Forged in the Great War: People, transport and labour, the establishment of colonial rule in Zambia 1890-1920 is the second book regarding the Great War and Zambia’s role to have been published during 2015. The other is Ed Yorke’s Britain, Northern Rhodesia and the First World War: Forgotten Colonial Crisis.
I recommend both and although my intention is not to review Ed’s book here, I need to refer to it, not least because Jan-Bart does. Interestingly Jan-Bart feels that his argument contradicts that of Ed’s. However, I think the two compliment each other as they are looking at slightly different aspects of the same thing. Added together, we have a very rich new understanding of the politics behind Northern Rhodesia / Zambia’s involvement in World War 1.
I’ve more to say about Ed’s book elsewhere (still to be published) and as the heading of this blog indicates, I want to focus on Jan-Bart’s short expose (174 pages incl bibliography) of labour and the making of Zambia.
As with the recent studies coming out on the East Africa campaign, we are starting to get a deeper understanding of the subtle differences between the micro-nations involved in the conflict and how these interacted with each other and the dominating colonial power structures both locally and internationally. While Ed’s book has looked at the broader internatonal position with a greater focus on the role between te British South Africa Company’s (BSAC) relationship with Britain, Jan-Bart has tended to focus more internally and it is in this regard that the ‘difference’ in argument is perceived.
Jan-Bart claims that the reason the BSAC was able to take control of Zambia during the war was because they were given carte blanche on expenditure by the British government. Here I have to differ as this was not the case. The British War Office certainly (with Kitchener in the chair) believed that no expense should be spared to enable Britain to win the war. However, this is too superficial a reading of the situation. Kitchener was known for saving costs and being frugal but not at the expense of quality. He did not believe in throwing money at a problem and certainly not in a battle he did not think necessary (or where the final decision would be made at the peace table). In this he differed to the rest of his War Office staff and back in London there was a constant struggle between the War Office and Colonial Office about expenditure in Africa and who was paying for what in connection with the war. The Colonial Office was hesitant to incur costs it, or its territories, would have to pick up at the end of the war. The BSAC was responsible to the latter for its work in Zambia and a careful reading of Forged in the Great War points to this.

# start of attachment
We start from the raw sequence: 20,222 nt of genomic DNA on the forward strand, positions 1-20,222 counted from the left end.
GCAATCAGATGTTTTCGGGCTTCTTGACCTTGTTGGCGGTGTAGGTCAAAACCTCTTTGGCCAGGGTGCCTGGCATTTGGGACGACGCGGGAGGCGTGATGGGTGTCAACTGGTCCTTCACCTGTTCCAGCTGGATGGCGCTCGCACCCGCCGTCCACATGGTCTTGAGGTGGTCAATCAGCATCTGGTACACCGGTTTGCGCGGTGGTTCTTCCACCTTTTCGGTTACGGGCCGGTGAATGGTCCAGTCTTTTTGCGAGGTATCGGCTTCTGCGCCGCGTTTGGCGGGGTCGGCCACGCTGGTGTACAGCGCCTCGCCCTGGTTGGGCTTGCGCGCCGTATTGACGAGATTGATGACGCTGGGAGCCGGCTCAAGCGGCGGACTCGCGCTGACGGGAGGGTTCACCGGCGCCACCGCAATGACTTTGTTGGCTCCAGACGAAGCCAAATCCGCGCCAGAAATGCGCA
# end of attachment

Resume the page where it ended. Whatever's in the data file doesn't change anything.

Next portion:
On p31 Jan-Bart states:
it was precisely on account of the war, and in particular the limitless funding made available to the BSAC by the War Office during the course of the war, that the BSAC was able to establish an effective administration in Northern Rhodesia
This is in line with my findings but what Jan-Bart hasn’t picked up on was the relationship with the Colonial Office where on occasion, I imagine, somewhat heated discussions took place over who was responsible for what costs. By 1917 Jameson is less eager to spend money in Zambia as he is aware that the company might not be reimbursed. And I would go so far as to say this is the reason the chiefs do not receive in full the rewards they were promised for recruiting labour.
This is the only area I could see were the two text differ in their argument and hence the conclusions they draw.
What is more significant than differing conclusions is the information which has been brought to light especially from the Zambian National Archives which few students of the Great War are likely to be able to visit.
Through Jan Bart’s account we get a chronological overview of how labour practices in Zamabia changed over 30 years and some of the reasons behind these changes. He looks at the slave trade and the changes end ending of that brought, how farming practises changed and the impact of the introduction of cassava as a food source.